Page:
Then there are the words of the great Josef von Sternberg: ""Man has yet to invent a machine more complicated to build, impossible to use or unpredictable in the quality of its finished product, than the motion picture."

James Cameron suggests: "Pick up a camera. Shoot something. No matter how small, no matter how cheesy, no matter whether your friends and your sister star in it. Put your name on it as a director. Now you're a director. Everything after that, you're just negotiating your budget and your fee."

"Masterpieces are films that come to you by accident." From Sidney Lumet.

And from Alfred Hitchcock: "The length of a film should be directly related to the endurance of the human bladder."

Long ago I noticed that a number of films I liked to watch whenever they played on TV all were written and directed by a man who went by the professional name of Billy instead of "William" and whose last name was Wilder. He wrote with one of two partners -- the lawyerly sounding Charles Brackett and a name that always sounded to me like it belonged on an antique computer -- "I.A.L. Diamond." Some of the films were funny, others were dark and brooding. But I could tell early on that they came from the same mind and this, more than anything, made me realize that filmmaking could be a personal art. So why not close with a handful of Billy Wilder quotes as my way of thanking him for having played such a large role in getting me involved with this delightful mess of a profession.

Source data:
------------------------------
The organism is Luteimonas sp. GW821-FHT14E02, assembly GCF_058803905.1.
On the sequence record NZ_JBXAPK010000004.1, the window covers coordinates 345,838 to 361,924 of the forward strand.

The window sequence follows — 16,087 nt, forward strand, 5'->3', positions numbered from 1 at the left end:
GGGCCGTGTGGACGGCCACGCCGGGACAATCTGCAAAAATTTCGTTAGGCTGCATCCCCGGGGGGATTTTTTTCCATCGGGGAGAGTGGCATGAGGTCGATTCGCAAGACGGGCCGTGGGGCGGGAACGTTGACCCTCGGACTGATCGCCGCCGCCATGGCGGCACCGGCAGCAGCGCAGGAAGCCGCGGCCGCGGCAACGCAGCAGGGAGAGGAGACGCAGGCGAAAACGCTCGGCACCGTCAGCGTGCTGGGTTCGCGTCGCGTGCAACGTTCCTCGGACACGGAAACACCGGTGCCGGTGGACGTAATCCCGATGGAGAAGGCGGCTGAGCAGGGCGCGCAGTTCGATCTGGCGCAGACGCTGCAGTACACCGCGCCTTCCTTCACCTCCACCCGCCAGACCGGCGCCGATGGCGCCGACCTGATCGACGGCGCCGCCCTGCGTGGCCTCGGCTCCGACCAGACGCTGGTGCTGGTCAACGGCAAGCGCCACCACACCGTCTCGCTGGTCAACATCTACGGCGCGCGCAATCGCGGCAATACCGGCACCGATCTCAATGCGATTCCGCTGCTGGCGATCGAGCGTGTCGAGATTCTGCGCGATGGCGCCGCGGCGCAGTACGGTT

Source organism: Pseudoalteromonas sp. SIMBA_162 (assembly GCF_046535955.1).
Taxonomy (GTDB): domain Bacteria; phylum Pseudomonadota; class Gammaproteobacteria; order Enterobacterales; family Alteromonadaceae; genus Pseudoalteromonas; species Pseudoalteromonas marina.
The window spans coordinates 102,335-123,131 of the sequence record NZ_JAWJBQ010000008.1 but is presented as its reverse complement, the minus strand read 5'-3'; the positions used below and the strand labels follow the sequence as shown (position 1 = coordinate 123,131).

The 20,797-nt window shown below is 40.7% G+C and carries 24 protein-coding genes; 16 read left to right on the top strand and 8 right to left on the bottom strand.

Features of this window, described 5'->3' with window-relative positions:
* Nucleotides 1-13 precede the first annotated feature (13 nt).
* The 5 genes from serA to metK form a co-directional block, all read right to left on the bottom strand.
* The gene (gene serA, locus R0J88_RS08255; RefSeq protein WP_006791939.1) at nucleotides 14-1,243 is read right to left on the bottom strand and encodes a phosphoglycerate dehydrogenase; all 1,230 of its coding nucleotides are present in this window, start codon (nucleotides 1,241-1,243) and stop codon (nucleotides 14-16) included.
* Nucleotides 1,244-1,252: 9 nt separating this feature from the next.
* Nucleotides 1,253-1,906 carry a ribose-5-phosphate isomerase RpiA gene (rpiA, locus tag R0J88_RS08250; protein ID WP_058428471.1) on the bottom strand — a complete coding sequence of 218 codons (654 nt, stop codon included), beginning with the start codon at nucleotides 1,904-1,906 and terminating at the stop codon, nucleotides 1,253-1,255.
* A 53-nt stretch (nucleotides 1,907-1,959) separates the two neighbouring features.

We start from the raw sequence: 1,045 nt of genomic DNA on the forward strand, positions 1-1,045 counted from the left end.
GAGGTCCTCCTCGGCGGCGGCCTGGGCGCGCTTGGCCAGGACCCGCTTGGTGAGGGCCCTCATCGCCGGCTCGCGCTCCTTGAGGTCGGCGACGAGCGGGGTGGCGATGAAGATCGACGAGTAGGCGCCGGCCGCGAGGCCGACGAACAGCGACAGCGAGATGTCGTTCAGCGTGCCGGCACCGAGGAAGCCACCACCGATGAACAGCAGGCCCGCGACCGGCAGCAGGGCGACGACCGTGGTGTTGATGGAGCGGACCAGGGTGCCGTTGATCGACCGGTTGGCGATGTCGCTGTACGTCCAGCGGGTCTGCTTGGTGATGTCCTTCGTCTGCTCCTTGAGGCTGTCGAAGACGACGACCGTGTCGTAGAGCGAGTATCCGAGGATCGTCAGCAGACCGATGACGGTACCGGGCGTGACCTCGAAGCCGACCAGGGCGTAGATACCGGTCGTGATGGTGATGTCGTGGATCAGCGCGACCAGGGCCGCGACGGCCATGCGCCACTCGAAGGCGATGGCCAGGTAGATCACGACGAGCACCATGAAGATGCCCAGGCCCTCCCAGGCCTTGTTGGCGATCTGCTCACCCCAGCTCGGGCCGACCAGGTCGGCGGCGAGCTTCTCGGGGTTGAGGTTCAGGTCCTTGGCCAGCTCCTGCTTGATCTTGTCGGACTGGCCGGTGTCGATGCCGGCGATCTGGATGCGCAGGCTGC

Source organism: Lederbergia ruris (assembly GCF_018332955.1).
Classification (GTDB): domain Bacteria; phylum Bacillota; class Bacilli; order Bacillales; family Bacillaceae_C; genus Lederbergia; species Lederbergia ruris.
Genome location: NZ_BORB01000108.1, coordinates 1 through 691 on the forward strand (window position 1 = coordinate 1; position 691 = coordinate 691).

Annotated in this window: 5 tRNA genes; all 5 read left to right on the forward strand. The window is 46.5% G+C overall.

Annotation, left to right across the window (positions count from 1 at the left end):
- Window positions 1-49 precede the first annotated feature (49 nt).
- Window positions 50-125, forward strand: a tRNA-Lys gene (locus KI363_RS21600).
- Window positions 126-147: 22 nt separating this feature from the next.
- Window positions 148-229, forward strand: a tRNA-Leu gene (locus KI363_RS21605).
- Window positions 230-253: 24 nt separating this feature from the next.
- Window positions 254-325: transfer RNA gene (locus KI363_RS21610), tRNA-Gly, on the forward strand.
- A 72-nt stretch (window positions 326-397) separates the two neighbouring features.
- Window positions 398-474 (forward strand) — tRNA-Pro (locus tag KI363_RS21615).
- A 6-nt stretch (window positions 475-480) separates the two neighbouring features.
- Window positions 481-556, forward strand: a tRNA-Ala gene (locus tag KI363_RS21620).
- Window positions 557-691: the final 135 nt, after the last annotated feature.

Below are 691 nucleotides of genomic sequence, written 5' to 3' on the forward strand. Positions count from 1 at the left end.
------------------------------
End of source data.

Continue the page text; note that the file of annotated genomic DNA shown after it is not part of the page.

On having relationships with actresses: "I never get involved with my actress. If I have a yen, I fuck the stand-in."

On subtlety in films: "In movies everything must be made obvious." (The person he's talking to:) "But Billy, what about subtleties?" "Make the subtleties obvious also."

On female characters: "Unless she's a whore, she's a bore."

On Marilyn Monroe's chronic tardiness: "My Aunt Minnie would always be punctual and never hold up production, but who would pay to see my Aunt Minnie?"

"Now what is it which makes a scene interesting? If you see a man coming through a doorway, it means nothing. If you see him coming through a window -- that is at once interesting."

To Louis B. Mayer, after the great mogul saw Wilder's masterpiece "Sunset Blvd." and lambasted the director for having the temerity to have made a movie that was critical of Hollywood: "Fuck you."

And finally the immortal: "A director must be a policeman, a midwife, a psychoanalyst, a sycophant and a bastard."

By Raymond De Felitta